Charles Darwin, whose bearded face looks out at us from the £10 note, is about to be replaced by Jane Austen. I’ve spent the past five years of my life writing his biography and mastering his ideas. Which do you throw out of the balloon? Pride and Prejudice or The Origin of Species?
Funnily enough, in the course of my researches, I found both pride and prejudice in bucketloads among the ardent Darwinians, who would like us to believe that if you do not worship Darwin, you are some kind of nutter. He has become an object of veneration comparable to the old heroes of the Soviet Union, such as Lenin and Stalin, whose statues came tumbling down all over Eastern Europe 20 and more years ago.
We had our own version of a Soviet statue war in London some years ago when the statue of Darwin was moved in the Natural History Museum. It now looms over the stairs brooding over the visitors. It did originally sit there, but it was replaced by a statue of Richard Owen, who was, after all, the man who had started the Natural History Museum, and who was one of the great scientists of the 19th century. Then in 2009, the bicentenary of Darwin’s birth, Owen was booted out, and Darwin was put back, in very much the way that statues of Lenin replaced religious or monarchist icons in old Russia.
By the time Owen died (1892), Darwin’s reputation was fading, and by the beginning of the 20th century it had all but been eclipsed. Then, in the early to mid 20th century, the science of genetics got going. Science rediscovered the findings of Gregor Mendel (Darwin’s contemporary) and the most stupendous changes in life sciences became possible. Watson and Crick discovered the structure of DNA, and thereafter the complexity and wonder of genetics, all demonstrable by scientific means, were laid bare. Only this week we have learned of medicine’s stupendous ability to zap embryonic, genetically transmuted disorders.
Darwinism is not science as Mendelian genetics are. It is a theory whose truth is NOT universally acknowledged. But when genetics got going there was also a revival, especially in Britain, of what came to be known as neo-Darwinism, a synthesis of old Darwinian ideas with the new genetics. Why look to Darwin, who made so many mistakes, rather than to Mendel? There was a simple answer to that. Neo-Darwinism was part scientific and in part a religion, or anti-religion. Its most famous exponent alive, Richard Dawkins, said that Darwin made it possible to be an intellectually satisfied atheist. You could say that the apparently impersonal processes of genetics did the same. But the neo-Darwinians could hardly, without absurdity, make Mendel their hero since he was a Roman Catholic monk. So Darwin became the figurehead for a system of thought that (childishly) thought there was one catch-all explanation for How Things Are in nature.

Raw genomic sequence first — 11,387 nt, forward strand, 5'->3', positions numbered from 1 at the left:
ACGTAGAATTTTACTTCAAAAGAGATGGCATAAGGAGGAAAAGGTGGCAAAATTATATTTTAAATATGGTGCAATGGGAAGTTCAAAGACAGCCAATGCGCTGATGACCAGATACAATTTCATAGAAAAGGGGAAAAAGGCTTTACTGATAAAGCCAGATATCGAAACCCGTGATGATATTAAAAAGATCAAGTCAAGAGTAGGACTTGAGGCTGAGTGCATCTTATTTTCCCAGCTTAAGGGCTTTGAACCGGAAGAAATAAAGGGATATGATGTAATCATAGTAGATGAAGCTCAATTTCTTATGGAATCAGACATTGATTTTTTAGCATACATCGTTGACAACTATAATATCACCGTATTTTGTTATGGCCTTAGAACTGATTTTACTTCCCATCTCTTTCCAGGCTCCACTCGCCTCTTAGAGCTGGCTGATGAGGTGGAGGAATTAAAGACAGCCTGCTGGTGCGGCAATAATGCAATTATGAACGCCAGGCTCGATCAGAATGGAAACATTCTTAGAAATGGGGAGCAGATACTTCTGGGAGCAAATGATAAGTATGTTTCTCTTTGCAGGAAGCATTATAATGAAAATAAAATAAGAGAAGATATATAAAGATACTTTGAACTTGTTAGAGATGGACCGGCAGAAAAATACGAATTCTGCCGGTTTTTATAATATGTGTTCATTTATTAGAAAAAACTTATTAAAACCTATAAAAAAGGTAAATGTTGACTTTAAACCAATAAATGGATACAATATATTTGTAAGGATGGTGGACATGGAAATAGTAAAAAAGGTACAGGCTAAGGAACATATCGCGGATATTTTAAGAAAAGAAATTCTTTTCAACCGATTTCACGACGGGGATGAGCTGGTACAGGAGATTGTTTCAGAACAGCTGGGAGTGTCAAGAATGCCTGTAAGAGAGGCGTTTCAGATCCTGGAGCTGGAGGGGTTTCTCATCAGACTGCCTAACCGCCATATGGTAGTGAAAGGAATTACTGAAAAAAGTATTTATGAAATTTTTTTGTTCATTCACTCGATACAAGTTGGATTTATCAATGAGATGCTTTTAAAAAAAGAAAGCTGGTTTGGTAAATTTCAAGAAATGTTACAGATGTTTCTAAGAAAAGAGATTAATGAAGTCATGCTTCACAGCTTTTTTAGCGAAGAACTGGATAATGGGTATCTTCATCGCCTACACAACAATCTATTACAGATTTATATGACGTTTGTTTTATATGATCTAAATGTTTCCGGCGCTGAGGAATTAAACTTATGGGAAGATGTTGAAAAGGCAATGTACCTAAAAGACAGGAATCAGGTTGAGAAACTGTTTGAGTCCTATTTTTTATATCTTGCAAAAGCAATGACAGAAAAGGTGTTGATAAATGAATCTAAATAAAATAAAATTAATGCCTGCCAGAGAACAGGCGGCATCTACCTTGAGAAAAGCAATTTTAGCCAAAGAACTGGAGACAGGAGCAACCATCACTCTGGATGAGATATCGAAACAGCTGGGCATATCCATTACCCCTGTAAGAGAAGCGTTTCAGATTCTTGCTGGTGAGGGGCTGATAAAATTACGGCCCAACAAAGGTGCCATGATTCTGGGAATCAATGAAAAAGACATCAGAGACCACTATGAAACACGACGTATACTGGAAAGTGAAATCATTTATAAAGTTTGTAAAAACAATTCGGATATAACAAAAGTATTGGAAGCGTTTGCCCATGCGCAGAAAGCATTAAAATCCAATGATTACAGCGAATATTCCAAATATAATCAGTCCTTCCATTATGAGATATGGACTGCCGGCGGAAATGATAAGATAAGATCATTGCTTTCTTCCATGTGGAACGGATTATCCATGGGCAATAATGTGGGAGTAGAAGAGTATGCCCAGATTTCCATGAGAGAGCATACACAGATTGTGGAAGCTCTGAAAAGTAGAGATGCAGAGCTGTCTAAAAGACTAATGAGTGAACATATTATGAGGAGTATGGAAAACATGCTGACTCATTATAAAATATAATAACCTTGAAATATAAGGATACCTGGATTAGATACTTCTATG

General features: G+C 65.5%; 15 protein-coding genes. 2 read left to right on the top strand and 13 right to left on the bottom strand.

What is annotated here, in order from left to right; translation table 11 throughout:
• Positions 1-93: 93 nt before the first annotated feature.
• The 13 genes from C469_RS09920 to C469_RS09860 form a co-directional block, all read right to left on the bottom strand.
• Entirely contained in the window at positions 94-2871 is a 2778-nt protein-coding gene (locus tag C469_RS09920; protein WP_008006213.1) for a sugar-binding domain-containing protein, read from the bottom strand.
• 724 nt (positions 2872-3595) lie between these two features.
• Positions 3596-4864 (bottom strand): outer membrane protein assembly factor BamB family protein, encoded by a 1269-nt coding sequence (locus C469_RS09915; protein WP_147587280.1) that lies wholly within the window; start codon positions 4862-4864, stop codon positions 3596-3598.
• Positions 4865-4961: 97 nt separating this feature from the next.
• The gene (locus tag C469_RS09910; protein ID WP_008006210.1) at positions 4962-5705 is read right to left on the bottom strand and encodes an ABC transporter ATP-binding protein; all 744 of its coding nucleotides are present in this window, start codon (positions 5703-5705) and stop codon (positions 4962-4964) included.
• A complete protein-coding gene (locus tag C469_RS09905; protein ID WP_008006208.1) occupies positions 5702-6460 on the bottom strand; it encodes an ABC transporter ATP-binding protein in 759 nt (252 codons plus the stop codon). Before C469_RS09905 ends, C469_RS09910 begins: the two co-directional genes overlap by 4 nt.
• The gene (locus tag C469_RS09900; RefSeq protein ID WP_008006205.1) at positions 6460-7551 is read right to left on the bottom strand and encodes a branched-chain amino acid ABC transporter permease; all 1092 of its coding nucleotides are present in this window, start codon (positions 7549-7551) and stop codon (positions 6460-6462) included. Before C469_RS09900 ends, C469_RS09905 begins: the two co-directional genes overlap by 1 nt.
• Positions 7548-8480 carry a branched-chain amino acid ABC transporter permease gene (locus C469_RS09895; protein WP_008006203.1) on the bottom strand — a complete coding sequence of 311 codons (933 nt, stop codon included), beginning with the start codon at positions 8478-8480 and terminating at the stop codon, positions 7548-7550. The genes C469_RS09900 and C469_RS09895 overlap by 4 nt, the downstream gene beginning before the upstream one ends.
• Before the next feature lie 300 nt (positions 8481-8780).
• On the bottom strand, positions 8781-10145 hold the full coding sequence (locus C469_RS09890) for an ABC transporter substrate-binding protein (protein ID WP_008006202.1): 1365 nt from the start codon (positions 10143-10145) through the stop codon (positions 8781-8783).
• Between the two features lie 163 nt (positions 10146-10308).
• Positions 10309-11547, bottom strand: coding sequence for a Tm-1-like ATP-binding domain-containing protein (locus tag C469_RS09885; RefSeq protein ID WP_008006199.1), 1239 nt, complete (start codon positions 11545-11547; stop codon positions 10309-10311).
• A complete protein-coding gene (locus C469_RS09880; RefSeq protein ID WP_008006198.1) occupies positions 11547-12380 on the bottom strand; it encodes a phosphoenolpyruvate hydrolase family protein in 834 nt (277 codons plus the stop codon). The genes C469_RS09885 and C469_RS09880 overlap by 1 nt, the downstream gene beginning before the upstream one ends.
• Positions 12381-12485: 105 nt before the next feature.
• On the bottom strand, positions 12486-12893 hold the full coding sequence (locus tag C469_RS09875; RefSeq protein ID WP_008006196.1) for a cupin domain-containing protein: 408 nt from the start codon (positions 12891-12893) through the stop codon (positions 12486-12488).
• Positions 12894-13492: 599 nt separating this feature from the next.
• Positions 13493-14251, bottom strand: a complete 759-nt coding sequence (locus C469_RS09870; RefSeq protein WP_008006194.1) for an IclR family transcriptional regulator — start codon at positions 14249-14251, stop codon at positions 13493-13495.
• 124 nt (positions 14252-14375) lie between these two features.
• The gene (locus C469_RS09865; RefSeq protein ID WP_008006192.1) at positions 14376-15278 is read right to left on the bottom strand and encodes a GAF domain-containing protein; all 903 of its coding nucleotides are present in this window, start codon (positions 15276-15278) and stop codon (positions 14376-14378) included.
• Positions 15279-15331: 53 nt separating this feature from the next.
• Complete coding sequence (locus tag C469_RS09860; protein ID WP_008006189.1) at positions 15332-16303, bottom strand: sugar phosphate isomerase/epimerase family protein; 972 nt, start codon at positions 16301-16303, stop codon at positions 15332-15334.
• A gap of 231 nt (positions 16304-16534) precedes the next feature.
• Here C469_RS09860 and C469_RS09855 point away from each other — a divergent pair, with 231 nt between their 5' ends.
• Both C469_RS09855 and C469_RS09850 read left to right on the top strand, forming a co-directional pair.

The great fact of evolution was an idea that had been current for at least 50 years before Darwin began his work. His own grandfather pioneered it in England, but on the continent, Goethe, Cuvier, Lamarck and many others realised that life forms evolve through myriad mutations. Darwin wanted to be the Man Who Invented Evolution, so he tried to airbrush all the predecessors out of the story. He even pretended that Erasmus Darwin, his grandfather, had had almost no influence on him. He then brought two new ideas to the evolutionary debate, both of which are false.
One is that evolution only proceeds little by little, that nature never makes leaps. The two most distinguished American palaeontologists of modern times, Stephen Jay Gould and Niles Eldredge, both demonstrated 30 years ago that this is not true. Palaeontology has come up with almost no missing links of the kind Darwinians believe in. The absence of such transitional forms is, Gould once said, the “trade secret of palaeontology”. Instead, the study of fossils and bones shows a series of jumps and leaps.
Hard-core Darwinians try to dispute this, and there are in fact some “missing links” — the Thrinaxodon, which is a mammal-like reptile, and the Panderichthys, a sort of fish-amphibian. But if the Darwinian theory of natural selection were true, fossils would by now have revealed hundreds of thousands of such examples. Species adapt themselves to their environment, but there are very few transmutations.
Darwin’s second big idea was that Nature is always ruthless: that the strong push out the weak, that compassion and compromise are for cissies whom Nature throws to the wall. Darwin borrowed the phrase “survival of the fittest” from the now forgotten and much discredited philosopher Herbert Spencer. He invented a consolation myth for the selfish class to which he belonged, to persuade them that their neglect of the poor, and the colossal gulf between them and the poor, was the way Nature intended things. He thought his class would outbreed the “savages” (ie the brown peoples of the globe) and the feckless, drunken Irish. Stubbornly, the unfittest survived. Brown, Jewish and Irish people had more babies than the Darwin class. The Darwinians then had to devise the hateful pseudo-science of eugenics, which was a scheme to prevent the poor from breeding.
We all know where that led, and the uses to which the National Socialists put Darwin’s dangerous ideas.
Now that we have replaced Darwin on the tenner with the more benign figure of Miss Austen, is this not the moment to reconsider taking down his statue from the Natural History Museum, and replacing him with the man who was sitting on the staircase until 2009 — the museum’s founder, Richard Owen?
A.N. Wilson’s Charles Darwin: Victorian Mythmaker (John Murray, £25) is out next month